Researcher Judith Campisi, known for her work on cellular senescence and its relevance to degenerative aging, here discusses the present state of knowledge regarding senescent cells. Senescent cells are constantly created throughout life, but with age these cells are no longer efficiently destroyed by the immune system, allowing their numbers to increase. Senescent cells disrupt normal tissue structure and function via their inflammatory secretions. Attempts to treat aging by clearing the age-related buildup of senescent cells are well on their way to the clinic, under development in many different biotech companies.
So, a senescent cell is a cell that has entered a state – a new state. And that state has three compartments. The first compartment is the cell doesn’t divide anymore. So it starts out where it can divide if it wants to. But now, it’s blocked. And it will never divide again so far as we know. The second is: the cells resist dying. They stick around both in vivo and also in culture when we study these things in human and mouse cultures. And the third thing, which we think is even most important, is they start secreting a lot of molecules that affect their neighbors. Cells with those characteristics increase with age. They’re present at sites of age-related pathology in both humans and mice. We think that they’re driving aging, and in the mouse, we’ve proven that. We have not proven it in humans yet.
That senescent cells appear in the brain is driving some neurodegenerative diseases. For example, if we take senescent astrocytes – so they’re a support cell within the brain – and incubate them with neurons, healthy human neurons, those two cell types will exist – coexist just fine until we give a little bit of a signal that is common between neurons called glutamate. Senescent astrocytes but not non-senescent astrocytes down-regulate the transporters that get rid of excess glutamate. Excess glutamate kills neurons. We have shown that at senescence, the down-regulation of these proteins that get rid of excess glutamate will cause a neighboring neuron to die in the process of experiencing that glutamate. And that does not happen in a young brain because there are so few senescent astrocytes.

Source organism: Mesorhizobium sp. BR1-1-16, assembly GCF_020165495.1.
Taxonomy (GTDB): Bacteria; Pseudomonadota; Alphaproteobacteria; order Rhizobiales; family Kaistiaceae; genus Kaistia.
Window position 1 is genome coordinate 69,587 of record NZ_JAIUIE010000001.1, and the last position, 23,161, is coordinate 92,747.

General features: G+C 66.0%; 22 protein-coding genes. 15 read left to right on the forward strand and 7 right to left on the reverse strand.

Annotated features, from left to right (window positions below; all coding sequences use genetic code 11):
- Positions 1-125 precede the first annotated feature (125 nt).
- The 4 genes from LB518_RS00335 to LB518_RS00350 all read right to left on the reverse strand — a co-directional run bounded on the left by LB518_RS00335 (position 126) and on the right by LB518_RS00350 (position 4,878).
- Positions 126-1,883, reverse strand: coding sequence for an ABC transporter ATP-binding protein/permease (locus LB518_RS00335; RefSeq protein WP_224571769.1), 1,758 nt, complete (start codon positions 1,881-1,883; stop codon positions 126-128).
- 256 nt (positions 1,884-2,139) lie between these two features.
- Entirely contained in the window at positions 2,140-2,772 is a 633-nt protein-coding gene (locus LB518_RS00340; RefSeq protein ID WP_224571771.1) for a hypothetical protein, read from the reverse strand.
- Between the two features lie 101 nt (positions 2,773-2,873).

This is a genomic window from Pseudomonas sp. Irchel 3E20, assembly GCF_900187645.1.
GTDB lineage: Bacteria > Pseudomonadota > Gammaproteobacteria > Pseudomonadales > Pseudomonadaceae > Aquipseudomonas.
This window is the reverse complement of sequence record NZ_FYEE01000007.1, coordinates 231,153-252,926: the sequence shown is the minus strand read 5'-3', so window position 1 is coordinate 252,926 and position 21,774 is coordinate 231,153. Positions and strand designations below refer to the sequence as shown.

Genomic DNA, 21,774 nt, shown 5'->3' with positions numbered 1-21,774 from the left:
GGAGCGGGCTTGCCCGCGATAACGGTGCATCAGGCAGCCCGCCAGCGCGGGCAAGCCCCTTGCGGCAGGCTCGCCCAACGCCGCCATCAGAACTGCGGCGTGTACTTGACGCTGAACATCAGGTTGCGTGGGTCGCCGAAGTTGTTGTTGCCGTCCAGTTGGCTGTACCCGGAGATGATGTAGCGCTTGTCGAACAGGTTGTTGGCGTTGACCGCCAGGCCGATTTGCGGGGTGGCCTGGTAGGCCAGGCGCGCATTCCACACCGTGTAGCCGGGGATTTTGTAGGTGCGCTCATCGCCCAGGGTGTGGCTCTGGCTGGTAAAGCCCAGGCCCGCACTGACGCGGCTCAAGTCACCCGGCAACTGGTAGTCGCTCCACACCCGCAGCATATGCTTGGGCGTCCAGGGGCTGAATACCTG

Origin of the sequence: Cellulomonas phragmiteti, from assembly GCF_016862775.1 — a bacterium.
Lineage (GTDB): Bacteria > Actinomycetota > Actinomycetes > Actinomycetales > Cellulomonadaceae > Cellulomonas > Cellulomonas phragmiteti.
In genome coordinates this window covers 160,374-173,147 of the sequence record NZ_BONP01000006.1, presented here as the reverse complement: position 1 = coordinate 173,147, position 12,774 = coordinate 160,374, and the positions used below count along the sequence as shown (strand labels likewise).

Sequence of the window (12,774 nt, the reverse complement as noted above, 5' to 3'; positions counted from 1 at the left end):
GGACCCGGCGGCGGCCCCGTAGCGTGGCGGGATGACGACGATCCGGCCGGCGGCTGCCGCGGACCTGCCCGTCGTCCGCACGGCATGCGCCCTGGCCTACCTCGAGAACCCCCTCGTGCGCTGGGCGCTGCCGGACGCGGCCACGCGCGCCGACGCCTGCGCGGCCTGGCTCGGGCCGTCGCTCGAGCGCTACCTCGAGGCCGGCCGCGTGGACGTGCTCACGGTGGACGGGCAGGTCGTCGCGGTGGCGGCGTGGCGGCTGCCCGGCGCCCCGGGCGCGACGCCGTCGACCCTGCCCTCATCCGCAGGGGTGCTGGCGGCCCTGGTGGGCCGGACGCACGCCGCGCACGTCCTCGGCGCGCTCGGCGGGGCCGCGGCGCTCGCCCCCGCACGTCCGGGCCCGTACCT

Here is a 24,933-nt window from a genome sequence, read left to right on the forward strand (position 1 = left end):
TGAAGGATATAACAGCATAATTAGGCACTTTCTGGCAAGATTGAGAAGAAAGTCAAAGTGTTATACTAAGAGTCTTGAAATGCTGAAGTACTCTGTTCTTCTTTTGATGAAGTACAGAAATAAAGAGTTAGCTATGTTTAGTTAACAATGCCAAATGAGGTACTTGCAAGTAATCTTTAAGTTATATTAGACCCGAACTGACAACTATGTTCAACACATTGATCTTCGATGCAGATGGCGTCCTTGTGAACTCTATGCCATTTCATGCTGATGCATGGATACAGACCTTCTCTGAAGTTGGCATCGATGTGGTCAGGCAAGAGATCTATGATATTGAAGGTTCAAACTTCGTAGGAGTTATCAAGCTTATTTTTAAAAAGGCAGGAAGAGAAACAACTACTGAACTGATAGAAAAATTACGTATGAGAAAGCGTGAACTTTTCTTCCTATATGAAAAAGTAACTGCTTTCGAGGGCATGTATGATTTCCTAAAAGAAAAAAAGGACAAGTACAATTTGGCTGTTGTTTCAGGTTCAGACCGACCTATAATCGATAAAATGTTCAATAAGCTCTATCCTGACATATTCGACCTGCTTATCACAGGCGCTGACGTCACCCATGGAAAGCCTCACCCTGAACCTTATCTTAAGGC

Low-level infiltration of certain immune cells into tissues is called inflammaging. So there are multiple causes of inflammaging, it is a general feature of aging and a general feature of aged tissues. Senescence is one of them. So the type of inflammation that’s caused by senescent cells has been called sterile inflammation. There’s no evidence for a pathogen. But the immune cells are there. And these immune cells are destructive. So many of them are part of the more primitive part of our immune system called the innate immune system. These guys evolved to get rid of pathogens. And they do it by initially secreting toxic molecules until the more sophisticated part of your immune system called the adaptive immune system can now make the antibodies the other types of proteins that we associate with sophisticated, immune function. So senescent cells attract mostly innate immune cells. But of course, these two immune systems talk to each other. So eventually, you get a full-blown inflammatory response.
There is a mouse where we had eliminated senescent cells. We can manipulate the genome of a mouse pretty well. And we’ve done that by causing one of these senescent marker genes to drive a foreign gene that is a killer basically but only in the presence of an otherwise benign drug. And so using that mouse, we’ve shared that mouse with many laboratories, all of them working on a different age-related disease. And they test the hypothesis. Do senescent cells make a difference? And if so, if we eliminate them, is the disease either postponed, which it often is, or ameliorated, meaning it’s not so severe. And that often happens – that’s why the list of diseases that we know can be driven by senescent cells is so long. And once in a while for a few diseases, it actually can reverse.